Lincoln, NE | On Tuesday, Nebraska lawmakers voted 27-12 in favor of a limited medical marijuana bill. The proposed bill would allow ailing Nebraskans access to the non-psychoactive cannabidiol in both liquid and pill form.
The bill, known as the “Cannabis Compassion and Care Act,” would allow for the use of marijuana by patients suffering from cancer, glaucoma, AIDS, hepatitis C, Crohn’s disease, and several other debilitating conditions. Senator Tommy Garrett, who introduced the original bill, has gained the support of fellow lawmakers after striking chronic pain as a qualifying condition and excluding the inhalation of marijuana as a delivery method.
For some, eliminating the instant relief delivered by smoking and vaporizing cannabis seem like a gaping hole in the new legislation, but the bill marks a giant leap forward from Nebraska’s recent lawsuit against Colorado for the state’s claimed responsibility in legal marijuana spilling into Nebraska.
However, the bill still has a long road ahead of it, including two more votes and a defiant governor’s signature. Still, Senator Garret remains optimistic.
“This is not about stoners getting high, this is about medicine and helping people.”
Nebraskan residents seem to agree. When the Cannabis Compassion and Care Act was heard in committee on March 9 of this year, one hundred similar people gave testimony of their own illnesses including Chron’s disease, epilepsy, glaucoma, and multipole sclerosis. All of these people are looking for a safer, healthier alternative to prescription medication. Garrett aims to deliver.
Oklahoma and Nebraska are calling for the United States Supreme Court to overrule Colorado’s voter approved Amendment 64, the initiative that legalized recreational marijuana in the state. The lawsuit was filed Thursday stating that the legalization amendment infringes the U.S. Constitution’s supremacy clause, which establishes federal law as the winner should there ever be a conflict with state law.
Jon Bruning, Nebraska’s Attorney General is leading the brigade. In a press conference in Lincoln, Bruning explained reasoning behind the lawsuit,
“This contraband has been heavily trafficked into our state. While Colorado reaps millions from the sale of pot, Nebraska taxpayers have to bear the cost.”
The federal government does not have the resources to go after every case of state marijuana law violations, so the Cole Memorandum was drafted in compromise. The memorandum lists eight rules for states with legal marijuana, whether for medicinal or recreational use, must follow in order to avoid federal law enforcement. According the the Cole Memorandum, the federal government will allow states to enforce their own legalization laws as long as the states are able to demonstrate efforts to enforce the following criteria:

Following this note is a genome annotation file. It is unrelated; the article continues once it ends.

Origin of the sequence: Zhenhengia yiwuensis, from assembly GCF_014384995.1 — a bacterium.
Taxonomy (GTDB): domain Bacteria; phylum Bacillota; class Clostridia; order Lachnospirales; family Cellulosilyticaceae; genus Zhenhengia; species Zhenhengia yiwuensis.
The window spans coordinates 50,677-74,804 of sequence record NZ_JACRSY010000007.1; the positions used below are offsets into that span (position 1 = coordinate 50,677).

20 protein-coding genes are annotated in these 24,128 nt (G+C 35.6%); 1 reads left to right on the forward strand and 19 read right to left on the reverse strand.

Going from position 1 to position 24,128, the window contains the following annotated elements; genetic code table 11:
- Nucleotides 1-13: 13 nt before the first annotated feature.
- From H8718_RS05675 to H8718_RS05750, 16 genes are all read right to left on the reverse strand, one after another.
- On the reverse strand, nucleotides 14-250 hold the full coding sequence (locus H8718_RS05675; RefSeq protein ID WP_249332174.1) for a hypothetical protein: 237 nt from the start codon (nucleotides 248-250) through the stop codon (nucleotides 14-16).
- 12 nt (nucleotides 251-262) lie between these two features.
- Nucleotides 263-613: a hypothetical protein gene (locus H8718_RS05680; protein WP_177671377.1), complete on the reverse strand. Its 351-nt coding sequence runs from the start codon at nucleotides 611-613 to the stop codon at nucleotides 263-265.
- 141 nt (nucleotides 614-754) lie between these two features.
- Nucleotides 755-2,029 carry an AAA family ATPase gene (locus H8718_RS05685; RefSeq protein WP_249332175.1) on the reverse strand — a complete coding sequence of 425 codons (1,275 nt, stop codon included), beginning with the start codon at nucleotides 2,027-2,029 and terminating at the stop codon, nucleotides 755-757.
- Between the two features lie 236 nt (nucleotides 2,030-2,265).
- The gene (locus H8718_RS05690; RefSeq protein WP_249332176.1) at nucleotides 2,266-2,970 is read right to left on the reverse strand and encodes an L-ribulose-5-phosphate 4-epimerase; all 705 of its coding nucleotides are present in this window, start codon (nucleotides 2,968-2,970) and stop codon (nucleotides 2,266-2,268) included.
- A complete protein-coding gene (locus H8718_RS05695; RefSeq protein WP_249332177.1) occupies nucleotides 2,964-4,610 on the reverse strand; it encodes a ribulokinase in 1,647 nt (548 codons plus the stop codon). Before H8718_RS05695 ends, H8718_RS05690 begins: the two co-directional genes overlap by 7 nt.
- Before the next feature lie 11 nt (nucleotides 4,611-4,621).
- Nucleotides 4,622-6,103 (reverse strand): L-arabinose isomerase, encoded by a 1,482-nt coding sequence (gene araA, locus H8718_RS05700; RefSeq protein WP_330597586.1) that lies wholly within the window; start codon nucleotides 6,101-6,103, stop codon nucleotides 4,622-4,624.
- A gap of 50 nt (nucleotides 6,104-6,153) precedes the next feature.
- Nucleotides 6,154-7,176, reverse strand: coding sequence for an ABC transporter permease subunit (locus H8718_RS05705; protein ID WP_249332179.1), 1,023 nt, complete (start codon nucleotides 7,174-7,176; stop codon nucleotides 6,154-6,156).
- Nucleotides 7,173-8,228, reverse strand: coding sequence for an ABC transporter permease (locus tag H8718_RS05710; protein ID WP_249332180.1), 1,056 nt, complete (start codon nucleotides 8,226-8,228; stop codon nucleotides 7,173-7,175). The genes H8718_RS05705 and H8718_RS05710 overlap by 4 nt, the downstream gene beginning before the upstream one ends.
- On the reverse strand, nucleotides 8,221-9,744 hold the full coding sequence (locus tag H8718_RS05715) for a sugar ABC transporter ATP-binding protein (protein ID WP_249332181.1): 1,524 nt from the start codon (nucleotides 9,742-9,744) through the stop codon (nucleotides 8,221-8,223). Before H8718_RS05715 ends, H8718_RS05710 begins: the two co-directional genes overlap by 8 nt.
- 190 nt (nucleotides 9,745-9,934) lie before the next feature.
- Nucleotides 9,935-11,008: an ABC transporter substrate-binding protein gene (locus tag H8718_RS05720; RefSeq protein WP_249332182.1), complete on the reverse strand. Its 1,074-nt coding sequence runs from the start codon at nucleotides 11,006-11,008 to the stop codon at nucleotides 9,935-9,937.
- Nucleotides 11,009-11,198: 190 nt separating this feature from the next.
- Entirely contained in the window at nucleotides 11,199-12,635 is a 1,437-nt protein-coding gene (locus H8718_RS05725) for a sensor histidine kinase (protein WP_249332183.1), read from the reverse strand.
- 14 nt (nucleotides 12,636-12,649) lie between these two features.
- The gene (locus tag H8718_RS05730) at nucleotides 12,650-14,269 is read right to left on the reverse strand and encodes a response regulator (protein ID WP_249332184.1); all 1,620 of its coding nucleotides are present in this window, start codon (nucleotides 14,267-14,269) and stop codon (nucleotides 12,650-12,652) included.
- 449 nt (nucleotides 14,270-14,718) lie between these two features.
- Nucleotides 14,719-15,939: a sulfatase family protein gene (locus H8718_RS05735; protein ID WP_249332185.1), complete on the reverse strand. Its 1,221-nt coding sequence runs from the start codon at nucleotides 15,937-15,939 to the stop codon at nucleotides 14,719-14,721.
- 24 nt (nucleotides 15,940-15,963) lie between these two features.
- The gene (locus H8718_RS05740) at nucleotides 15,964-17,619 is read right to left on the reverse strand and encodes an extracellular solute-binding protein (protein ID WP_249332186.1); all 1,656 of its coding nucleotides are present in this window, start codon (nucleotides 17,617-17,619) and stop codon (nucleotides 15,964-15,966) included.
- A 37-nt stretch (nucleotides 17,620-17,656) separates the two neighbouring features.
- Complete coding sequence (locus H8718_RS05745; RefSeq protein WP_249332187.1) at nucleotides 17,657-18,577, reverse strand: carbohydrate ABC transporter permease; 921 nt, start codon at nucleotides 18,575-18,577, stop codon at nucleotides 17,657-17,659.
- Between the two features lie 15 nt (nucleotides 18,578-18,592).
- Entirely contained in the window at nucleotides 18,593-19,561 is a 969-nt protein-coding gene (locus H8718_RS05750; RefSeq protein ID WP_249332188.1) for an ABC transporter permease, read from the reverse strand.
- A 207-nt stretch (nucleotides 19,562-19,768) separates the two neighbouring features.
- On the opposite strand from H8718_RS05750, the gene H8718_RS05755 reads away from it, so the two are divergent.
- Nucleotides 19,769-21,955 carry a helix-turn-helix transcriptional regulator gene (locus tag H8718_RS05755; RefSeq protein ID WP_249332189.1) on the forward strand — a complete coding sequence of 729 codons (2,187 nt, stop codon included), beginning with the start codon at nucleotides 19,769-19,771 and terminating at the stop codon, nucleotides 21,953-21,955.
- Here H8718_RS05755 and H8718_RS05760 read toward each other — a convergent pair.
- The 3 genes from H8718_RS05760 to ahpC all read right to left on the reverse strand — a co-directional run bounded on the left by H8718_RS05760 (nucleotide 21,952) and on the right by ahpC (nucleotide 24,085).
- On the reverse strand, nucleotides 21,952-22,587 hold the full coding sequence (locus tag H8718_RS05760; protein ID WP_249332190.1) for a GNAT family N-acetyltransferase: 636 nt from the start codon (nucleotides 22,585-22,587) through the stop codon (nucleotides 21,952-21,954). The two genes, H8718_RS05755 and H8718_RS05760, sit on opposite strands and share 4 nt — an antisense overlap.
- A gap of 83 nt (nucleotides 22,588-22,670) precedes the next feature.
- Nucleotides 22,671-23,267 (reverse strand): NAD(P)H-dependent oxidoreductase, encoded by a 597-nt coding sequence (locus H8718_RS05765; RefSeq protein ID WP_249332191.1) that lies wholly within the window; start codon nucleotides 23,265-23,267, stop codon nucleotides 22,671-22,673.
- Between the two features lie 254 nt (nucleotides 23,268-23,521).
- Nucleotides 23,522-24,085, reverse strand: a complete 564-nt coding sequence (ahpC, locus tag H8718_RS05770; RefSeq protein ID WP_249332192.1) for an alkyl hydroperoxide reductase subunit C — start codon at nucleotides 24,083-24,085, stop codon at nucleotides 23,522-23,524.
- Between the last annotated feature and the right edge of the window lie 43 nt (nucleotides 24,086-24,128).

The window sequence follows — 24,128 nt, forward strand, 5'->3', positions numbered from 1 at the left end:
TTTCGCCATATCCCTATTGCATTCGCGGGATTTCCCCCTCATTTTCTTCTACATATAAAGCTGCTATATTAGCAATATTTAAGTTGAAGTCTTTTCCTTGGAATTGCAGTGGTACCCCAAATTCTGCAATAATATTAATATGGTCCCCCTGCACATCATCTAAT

- Preventing minors from accessing cannabis
- Preventing cannabis sale revenue from reaching criminal cartels
- Preventing cannabis from reaching outside of the state in which it is legal
- Preventing cannabis sales from being used as a cover for other illegal activity
- Preventing gun violence related to marijuana sales
- Preventing driving under the influence of cannabis
- Preventing marijuana from being grown on public lands
- Preventing marijuana possession and use on federal property
Oklahoma and Nebraska Attorney Generals filed the suit because they feel Colorado is failing to uphold the third item of the agreement because cannabis is crossing state lines.
Colorado Attorney General, John Suthers, is not surprised by the lawsuit, as he has already fielded complaints from both neighboring states involved. Suthers released a statement exclaiming that Colorado will defend the voter approved amendment to the state constitution.
Colorado’s monthly marijuana sales tax report for August was released at the beginning of this month and indicated yet another month of growth. Marijuana purchases in August totaled more than $60 Million, but some of those purchases aren’t staying in Colorado. The issue has become frustrating for Nebraska cities bordering the Colorado state line.
In the small town of Sidney Nebraska, population 7,000, police are facing a 100% increase in marijuana arrests between 2013 and 2014. Sidney Police Chief BJ Wilkinson says that 50% of traffic stops result in a marijuana arrest. It’s not just affecting Sidney though, all of Cheyennne County has been afflicted by the abundance of legal marijuana just 10 miles away. “It has affected on the budget side just because on the jail side we’ve had an increase of people,” said Cheyenne County Sheriff, John Jensen. Cheyenne county saw just 15 marijuana related arrests in 2009. Those numbers surged to 60 arrests in 2013 and the trend is likely to continue upwards as access to the plant just became a whole lot easier.
Local law enforcement officers site jailing costs, public defenders, and police overtime as some of the biggest expenses that come as a result of this influx of marijuana. Authorities are looking for stiffer penalties to discourage residents from bringing cannabis back across state lines. “You know if you can smoke marijuana and walk out of court with 120 dollars fine and nothing else that may not be as much of an impact if you walk out of court with a 1,200 dollar fine,” said Sidney Police Chief BJ Wilkinson.
However, stronger penalties may not do enough to restrict residents from possessing and consuming a plant that is perfectly legal just a stone’s throw away in Colorado. Perhaps it’s time for law enforcement to consider ballot initiatives to decriminalize the drug like some major cities in Texas have done. Until then, it is unlikely that Nebraska residents will quit smoking or find a better place to access safe, regulated, and taxed marijuana.